Xceedance/Insurtech Insights/Blog Posts/Is a statutory scheme a potential solution for public liability insurance?

Is a statutory scheme a potential solution for public liability insurance?

By Martin Jones, Xceedance Business Leader – Key Accounts Australia

Is it time for Australia to consider a statutory scheme for public liability insurance, along the lines of those that exist for compulsory third party (CTP) motor vehicle insurance and workers’ compensation?

Due to a hardening market, many organisations cannot afford or find appropriate public liability insurance. It is an issue that needs to be debated, given the impact on business, insurers, and the wider economy.

It is a core issue for the Insurance Council of Australia (ICA). ICA’s policy document, A stronger NSW, issued before the March 2023 state election in NSW, says: “Insurers have struggled to maintain profitability of public liability insurance over the past three years, often experiencing combined loss ratios of more than 100%.

“The hard insurance market – characterised by scarce capital, difficulty obtaining reinsurance, high regulatory activity, claims inflation, and rising costs of litigation and settlements – means insurers are increasing premiums or reducing their exposure to some sectors because of the inherent nature of the activity, poor risk management, or both.”

Scheme benefits

ICA says implementing a statutorily defined benefits framework for public liability, like those established for CTP and workers’ compensation in the 1980s, could:

  • provide greater underwriting certainty
  • reduce claim costs and duration
  • improve health outcomes for injured people, and
  • increase the affordability and availability of public liability insurance for organisations and businesses.

The Australian Prudential Regulation Authority (APRA) released its annual national claims and policy database (NCPD) review in May 2023 which analyses claim trends and affordability of public liability and professional indemnity insurance in Australia. It examined data collected by APRA up to 31 December 2021.

The detailed review showed average premiums for public and product liability insurance products have grown by 40% since 2015, outpacing inflation in Australia. APRA says: “As premium increases started to occur in 2017, in response to worsening claims experience, the proportion of policies with a larger deductible began to increase. In effect, it appears businesses have been taking on more risk to reduce or maintain premium costs.”

NCPD data shows bodily injury claims are the largest factor contributing to growth in premiums and claims costs, with the average finalised claim size increasing strongly by 5.5% each year since 2013. There is a higher incurred cost for accidents after 2017, driven by work injury and fall claims.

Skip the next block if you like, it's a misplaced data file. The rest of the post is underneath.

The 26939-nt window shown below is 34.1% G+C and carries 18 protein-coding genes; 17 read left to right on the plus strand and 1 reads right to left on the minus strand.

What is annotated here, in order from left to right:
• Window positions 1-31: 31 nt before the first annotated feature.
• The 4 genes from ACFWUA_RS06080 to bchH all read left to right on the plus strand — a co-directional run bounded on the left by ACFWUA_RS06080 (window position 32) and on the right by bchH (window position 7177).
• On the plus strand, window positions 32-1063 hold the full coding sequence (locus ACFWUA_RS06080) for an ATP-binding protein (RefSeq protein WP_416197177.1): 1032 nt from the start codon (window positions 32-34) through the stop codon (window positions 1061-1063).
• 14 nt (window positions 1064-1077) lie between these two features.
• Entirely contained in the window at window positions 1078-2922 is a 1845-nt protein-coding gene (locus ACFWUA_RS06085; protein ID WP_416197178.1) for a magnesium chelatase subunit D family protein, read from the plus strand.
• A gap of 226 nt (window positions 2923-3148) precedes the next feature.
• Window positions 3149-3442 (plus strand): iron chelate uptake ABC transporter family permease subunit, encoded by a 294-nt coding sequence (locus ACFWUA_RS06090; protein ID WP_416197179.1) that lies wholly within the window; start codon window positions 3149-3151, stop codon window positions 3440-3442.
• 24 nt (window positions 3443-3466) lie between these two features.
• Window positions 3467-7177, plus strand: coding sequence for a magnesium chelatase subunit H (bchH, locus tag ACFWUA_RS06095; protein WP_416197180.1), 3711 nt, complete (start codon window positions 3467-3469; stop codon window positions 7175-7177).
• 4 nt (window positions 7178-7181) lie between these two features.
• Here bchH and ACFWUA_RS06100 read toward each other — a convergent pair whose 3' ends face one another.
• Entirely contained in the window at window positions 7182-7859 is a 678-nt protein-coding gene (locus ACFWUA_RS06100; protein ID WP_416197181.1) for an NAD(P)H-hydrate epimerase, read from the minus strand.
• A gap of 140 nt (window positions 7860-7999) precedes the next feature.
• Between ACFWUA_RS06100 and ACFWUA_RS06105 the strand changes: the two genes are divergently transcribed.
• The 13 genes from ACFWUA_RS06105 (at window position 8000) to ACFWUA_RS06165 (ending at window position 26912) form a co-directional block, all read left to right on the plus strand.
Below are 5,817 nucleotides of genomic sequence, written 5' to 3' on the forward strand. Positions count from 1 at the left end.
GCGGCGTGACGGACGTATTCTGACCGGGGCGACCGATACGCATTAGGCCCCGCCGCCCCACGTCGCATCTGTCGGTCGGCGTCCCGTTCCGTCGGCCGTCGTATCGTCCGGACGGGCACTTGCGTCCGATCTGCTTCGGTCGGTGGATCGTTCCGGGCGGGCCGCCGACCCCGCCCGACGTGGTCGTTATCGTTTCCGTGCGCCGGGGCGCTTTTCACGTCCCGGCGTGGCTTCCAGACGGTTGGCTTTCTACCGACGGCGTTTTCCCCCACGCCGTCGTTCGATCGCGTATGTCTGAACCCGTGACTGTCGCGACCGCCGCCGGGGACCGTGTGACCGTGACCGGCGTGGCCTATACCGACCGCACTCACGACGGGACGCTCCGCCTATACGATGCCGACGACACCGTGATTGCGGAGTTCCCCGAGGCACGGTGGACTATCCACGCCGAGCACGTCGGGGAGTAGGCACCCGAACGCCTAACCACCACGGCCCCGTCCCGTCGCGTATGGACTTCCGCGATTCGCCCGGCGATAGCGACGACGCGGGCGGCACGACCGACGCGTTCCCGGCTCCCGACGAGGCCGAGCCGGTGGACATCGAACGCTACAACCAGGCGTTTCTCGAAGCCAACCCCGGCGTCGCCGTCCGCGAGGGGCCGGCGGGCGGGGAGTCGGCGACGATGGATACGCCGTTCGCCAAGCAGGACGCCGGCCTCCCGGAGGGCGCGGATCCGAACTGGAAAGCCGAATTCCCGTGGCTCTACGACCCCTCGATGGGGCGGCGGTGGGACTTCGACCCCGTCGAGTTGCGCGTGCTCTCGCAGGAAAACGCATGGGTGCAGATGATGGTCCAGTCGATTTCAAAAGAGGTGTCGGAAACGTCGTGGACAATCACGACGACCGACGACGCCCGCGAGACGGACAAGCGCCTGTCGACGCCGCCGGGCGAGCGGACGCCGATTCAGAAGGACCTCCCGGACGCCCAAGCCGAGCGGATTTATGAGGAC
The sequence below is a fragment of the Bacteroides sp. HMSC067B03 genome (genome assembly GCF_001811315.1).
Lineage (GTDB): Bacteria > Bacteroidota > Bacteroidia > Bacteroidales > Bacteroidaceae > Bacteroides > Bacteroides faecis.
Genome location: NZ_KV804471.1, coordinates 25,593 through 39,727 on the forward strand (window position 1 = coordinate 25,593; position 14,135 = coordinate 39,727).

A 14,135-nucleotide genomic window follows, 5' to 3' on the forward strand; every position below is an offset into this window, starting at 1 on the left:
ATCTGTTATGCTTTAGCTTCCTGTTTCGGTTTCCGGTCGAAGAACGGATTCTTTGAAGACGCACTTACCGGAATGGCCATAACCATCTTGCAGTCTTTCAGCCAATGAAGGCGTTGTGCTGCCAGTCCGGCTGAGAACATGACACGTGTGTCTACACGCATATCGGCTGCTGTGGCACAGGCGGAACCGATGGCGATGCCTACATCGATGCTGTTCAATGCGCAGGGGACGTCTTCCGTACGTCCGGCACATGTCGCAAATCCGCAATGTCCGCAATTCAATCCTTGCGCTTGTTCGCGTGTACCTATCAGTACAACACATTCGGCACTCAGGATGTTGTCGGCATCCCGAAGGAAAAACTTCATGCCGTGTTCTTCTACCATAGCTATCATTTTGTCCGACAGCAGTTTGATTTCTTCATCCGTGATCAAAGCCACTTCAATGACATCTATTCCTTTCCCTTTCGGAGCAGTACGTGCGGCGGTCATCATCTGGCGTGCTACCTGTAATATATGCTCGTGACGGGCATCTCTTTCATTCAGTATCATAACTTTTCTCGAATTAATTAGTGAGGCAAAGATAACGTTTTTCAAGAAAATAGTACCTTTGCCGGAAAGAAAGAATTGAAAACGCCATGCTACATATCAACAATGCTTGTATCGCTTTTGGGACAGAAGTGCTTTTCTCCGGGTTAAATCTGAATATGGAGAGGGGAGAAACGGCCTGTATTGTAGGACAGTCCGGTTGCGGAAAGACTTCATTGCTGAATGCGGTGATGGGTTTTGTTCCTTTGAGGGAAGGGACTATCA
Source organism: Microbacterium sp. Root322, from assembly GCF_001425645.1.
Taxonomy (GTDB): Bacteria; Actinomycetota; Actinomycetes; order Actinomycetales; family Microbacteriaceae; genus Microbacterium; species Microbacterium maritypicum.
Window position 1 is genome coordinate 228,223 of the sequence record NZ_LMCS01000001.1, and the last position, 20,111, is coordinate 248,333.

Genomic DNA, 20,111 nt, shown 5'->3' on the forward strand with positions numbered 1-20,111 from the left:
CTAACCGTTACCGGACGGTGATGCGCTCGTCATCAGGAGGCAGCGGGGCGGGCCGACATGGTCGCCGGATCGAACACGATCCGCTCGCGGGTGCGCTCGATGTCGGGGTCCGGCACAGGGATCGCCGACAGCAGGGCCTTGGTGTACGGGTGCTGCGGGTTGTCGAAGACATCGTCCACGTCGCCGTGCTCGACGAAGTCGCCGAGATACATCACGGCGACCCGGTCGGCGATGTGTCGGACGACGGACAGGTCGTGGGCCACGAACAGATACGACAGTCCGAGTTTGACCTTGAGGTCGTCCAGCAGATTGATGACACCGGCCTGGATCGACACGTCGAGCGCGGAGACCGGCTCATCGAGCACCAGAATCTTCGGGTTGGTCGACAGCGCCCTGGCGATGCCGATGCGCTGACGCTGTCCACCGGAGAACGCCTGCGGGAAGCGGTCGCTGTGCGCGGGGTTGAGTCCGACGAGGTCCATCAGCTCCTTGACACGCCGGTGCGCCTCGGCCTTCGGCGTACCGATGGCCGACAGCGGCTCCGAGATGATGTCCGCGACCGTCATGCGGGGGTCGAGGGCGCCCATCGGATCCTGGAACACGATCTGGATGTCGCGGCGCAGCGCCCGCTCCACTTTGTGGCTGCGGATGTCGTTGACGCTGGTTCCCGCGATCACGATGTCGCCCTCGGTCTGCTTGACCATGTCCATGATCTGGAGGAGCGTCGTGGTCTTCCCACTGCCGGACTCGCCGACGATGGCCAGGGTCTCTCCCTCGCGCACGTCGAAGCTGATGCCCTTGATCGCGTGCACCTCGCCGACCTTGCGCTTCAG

The review said inflation in claims costs has been higher than general inflation, driven by a combination of social inflation (for example, higher claimant demands and media scrutiny), legal and litigation cost inflation, and medical cost inflation.

Is legislation fit for purpose?

Given more than two decades have passed since there was major tort reform in Australia, it is opportune to re-examine current legislation and whether it is fit for purpose.

In 2002, the federal, state and territory governments commissioned the Negligence Review Panel, chaired by the late Justice David Ipp, to recommend changes to personal injury laws.

The review was commissioned in response to a so-called “insurance crisis” of 1999-2002, during which the cost of public liability and professional indemnity insurance rose to unsustainable levels.

Many factors contributed to the crisis. It was precipitated by the collapse of HIH Insurance in March 2001. That was combined with a hardening global insurance market, increased reinsurance costs and previously unrealistically low public liability premiums in a highly competitive domestic insurance market. High numbers of litigated claims and the size of court-awarded compensation payments were also blamed.

Despite the Ipp review’s exhortations, responses around Australia were inconsistent, with state and territory jurisdictions introducing their own legislation.

Prompt action

The NSW Government was one of the first to take action, with the Civil Liability Act 2002 (CLA) being enacted before the Ipp review panel was even announced. The Act limited the recovery of damages for personal injury claims.

Twenty years later, NSW Supreme Court Justice Richard Cavanagh told the Australian Insurance Law Association that the NSW Act had “well and truly achieved its purpose.”

He said the CLA has provided greater certainty to the outcome of claims arising from a failure to take care. “It has resulted in a significant reduction in the number of claims and significant reductions in the damages that would be payable at common law.”

However, he qualified that comment, saying it is “subject to what emerges as to the significance of Tapp.” The Tapp case was a High Court 3:2 majority decision delivered in April 2022 that overturned lower court rulings and granted A$6.75 million in damages to a champion horse rider severely injured in a campdrafting competition.

Emily Tapp had sued the Australian Bushmen’s Campdraft & Rodeo Association Ltd, arguing the event in which she was competing when injured should have been stopped because the ground was unsafe. She lost in the NSW Supreme Court and the NSW Appeal Court before the High Court successfully circumvented the dangerous recreational provisions of the CLA.

Diverse opinions

Justice Cavanagh said that decision brought a pattern of defendants succeeding in cases where the dangerous recreational activity argument was raised to “an abrupt halt.”

He noted the divergence of judicial opinions in the Appeal Court and again in the High Court in Tapp.

The uncertainty of the outcome and the length of time to finalise the case likely weighed on plaintiff and defendant alike. Ms Tapp was injured in January 2011 and her case was not finally resolved until 2022.